"We play such a controlled brand of offense that it would be tough for any of my players to break that record," says Lindsey, who is kidded about slowing things down solely for that purpose. "I think that's what you have to do to win in the NAIA. A lot of the teams we play think they can fast-break us to death. If our defense can take that away from them and our offense looks for a good shot, we can usually win by at least a point or two—even in some of these small towns we play in."

Kansas City's Kemper Arena held 8,526 fans last March when Grand Canyon knocked off high-scoring Alcorn A&M by 20 points in the semifinals. The Antelopes scored 88 points, considerably more than they usually do, because Forrest poured in 34 by making 16 of his 22 shots from the floor and both of his free throws. In the title game, Midwestern was beaten from the outset as Forrest dominated the opening minutes. He won the tip, took a return pass and hit a turnaround bank shot for a 2-0 lead. Then he dropped a pass off to Guard David Everett streaking down the lane and Grand Canyon led 4-0. A tip-in by Forrest made the score 6-0, and he again hit Everett in a crowd for a layup and an 8-0 margin. Kansas City fans always root for the underdog, and at that point Lindsey could not hear himself think. "Only about 10 of those people were from Phoenix, because none of our folks expected us to win," he says.

"Not even ourselves," adds his wife Gerry. "We had plane reservations home after every game."

But with Forrest jamming the middle on defense—his intimidating presence was a major reason why Midwestern missed 48 of 70 shots—the Antelopes never relinquished their opening lead. Afterward at the team's hotel, Forrest did what every red-blooded American athlete does when he has just won the biggest game of his career. He proposed a toast, then joined his teammates as they drank to each other—with pink lemonade.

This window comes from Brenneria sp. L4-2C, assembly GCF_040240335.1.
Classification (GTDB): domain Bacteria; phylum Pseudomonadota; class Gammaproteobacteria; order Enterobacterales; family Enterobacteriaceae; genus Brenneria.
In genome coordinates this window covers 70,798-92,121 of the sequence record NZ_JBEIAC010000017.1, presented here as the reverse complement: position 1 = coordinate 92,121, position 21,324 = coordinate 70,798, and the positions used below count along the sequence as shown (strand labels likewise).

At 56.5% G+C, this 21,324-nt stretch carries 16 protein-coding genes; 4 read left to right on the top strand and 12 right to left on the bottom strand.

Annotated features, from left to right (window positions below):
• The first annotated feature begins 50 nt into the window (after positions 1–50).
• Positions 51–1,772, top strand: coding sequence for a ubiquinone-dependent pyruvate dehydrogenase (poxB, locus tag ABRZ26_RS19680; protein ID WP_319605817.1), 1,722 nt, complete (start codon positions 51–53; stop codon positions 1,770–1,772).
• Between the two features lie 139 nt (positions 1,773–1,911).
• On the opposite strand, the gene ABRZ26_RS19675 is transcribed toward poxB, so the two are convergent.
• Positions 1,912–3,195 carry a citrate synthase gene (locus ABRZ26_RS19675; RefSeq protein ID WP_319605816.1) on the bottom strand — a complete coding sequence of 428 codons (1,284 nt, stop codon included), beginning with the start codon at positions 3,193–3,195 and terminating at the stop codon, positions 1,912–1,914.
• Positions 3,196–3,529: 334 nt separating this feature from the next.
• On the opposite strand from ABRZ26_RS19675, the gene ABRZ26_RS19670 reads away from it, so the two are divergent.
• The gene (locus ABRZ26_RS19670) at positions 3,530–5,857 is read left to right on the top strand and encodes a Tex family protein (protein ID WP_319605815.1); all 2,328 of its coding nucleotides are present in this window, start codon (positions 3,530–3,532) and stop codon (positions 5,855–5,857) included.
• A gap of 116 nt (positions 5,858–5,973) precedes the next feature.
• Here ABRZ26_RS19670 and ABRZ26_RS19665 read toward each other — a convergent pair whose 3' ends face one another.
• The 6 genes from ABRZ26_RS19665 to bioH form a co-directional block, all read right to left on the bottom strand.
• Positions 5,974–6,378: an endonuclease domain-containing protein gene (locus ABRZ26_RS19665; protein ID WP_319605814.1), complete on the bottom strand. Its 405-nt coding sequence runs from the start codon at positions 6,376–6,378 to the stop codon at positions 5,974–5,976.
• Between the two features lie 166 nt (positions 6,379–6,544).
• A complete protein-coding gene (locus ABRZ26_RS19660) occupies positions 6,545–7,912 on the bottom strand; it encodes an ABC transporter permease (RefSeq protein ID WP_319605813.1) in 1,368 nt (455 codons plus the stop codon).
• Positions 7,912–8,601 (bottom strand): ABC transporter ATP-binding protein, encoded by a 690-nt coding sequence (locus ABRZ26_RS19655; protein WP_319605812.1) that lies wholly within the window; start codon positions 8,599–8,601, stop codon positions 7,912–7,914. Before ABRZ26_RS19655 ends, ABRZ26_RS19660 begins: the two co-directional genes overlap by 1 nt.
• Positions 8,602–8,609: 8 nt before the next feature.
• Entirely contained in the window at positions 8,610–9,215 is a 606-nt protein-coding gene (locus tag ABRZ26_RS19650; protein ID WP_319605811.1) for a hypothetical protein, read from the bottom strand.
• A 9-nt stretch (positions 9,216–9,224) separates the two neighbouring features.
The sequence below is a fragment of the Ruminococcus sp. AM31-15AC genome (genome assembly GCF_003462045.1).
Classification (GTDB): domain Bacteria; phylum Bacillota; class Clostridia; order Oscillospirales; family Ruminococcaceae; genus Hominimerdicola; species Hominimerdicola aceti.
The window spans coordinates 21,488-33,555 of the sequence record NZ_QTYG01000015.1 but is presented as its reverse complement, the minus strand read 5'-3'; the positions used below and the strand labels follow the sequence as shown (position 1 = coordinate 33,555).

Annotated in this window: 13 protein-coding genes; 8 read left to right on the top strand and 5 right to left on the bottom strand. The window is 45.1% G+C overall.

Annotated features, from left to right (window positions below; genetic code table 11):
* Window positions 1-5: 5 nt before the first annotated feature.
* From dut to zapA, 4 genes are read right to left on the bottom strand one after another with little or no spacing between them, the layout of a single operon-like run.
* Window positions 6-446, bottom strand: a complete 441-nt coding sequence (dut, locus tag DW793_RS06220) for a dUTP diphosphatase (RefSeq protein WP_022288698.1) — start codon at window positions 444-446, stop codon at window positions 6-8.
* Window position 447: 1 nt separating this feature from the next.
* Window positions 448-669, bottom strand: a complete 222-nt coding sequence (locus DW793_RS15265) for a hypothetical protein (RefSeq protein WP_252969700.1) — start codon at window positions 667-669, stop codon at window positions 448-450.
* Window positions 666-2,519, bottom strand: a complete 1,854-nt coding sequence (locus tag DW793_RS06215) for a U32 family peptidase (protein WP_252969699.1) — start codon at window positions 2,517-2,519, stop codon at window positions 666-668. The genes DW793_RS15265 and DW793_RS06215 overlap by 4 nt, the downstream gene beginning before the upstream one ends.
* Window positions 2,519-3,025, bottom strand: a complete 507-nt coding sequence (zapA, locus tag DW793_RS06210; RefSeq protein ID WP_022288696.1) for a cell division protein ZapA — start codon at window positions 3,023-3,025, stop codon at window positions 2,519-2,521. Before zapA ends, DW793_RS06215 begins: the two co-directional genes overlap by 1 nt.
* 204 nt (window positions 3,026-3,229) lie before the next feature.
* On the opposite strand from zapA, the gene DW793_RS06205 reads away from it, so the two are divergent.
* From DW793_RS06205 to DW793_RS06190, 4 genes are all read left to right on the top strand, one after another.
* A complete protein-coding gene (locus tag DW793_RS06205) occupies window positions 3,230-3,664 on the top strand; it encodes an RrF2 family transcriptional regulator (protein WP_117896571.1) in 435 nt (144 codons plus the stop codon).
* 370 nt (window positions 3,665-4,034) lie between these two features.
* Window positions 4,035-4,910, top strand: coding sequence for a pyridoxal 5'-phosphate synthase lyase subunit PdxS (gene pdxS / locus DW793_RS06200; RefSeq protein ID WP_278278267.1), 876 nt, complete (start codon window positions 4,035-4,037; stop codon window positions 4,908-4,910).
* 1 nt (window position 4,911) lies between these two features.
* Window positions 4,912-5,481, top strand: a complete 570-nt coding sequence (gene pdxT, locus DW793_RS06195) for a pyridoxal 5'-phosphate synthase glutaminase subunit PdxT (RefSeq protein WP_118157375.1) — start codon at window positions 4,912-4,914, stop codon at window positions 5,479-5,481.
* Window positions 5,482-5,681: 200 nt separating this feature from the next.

With Forrest back in the saddle, Grand Canyon should make it to Kansas City again, but defending its title without graduated Forwards Mike Haddow and Rod Hightower will not be easy. Kentucky State is once more the preseason favorite. However, the Thorobreds may be lured away from the NAIA tournament by an NIT bid, something for which they actively lobbied last year but did not receive. Alcorn is loaded with talent, including 6'7" John McGill, who edged Forrest for NAIA tournament scoring honors last year. Norfolk State, Mary-mount (Kans.) and Fairmont State (W. Va.) are three teams that qualified for Kansas City last year and should be back. They could be joined among the contenders by newcomers Bethany Nazarene of Oklahoma and Pikeville of Kentucky. Two schools that boast capable big men, Illinois Wesleyan with 6'11" Jack Sikma and Wisconsin-Parkside with 6'9" Gary Cole, may challenge, assuming Cole has solved his academic problems and can remain eligible for the entire season. High-scoring Guard Larry Wright of Grambling also bears watching.

Virginia's Old Dominion, which won the NCAA Division 11 championship last spring, lost two starters, but 6'9" tournament MVP Wilson Washington, who scored 21 points and pulled down 12 rebounds in the title game, was not one of them. UT-Chattanooga, defeated by one point in the South Regional finals, is strong again with Wayne Golden (22.7 points per game) and William Gordon (20.1) returning along with the rest of the starting lineup. Lincoln (Mo.) and Akron will be in the running, but it will pay to keep an eye on Louisiana's Southern University. The Jaguars averaged nearly 105 points last year, mainly because of Guard Ron Barrow, who hit 23 of 36 shots in one game and led the division in scoring with a 30.7-point average. Now he is joined by Ohio's Mr. Basketball, 6'6" Frankie Sanders, who averaged 32.7 in high school last year. No problem. Southern will use two balls and shoot at the side baskets, too.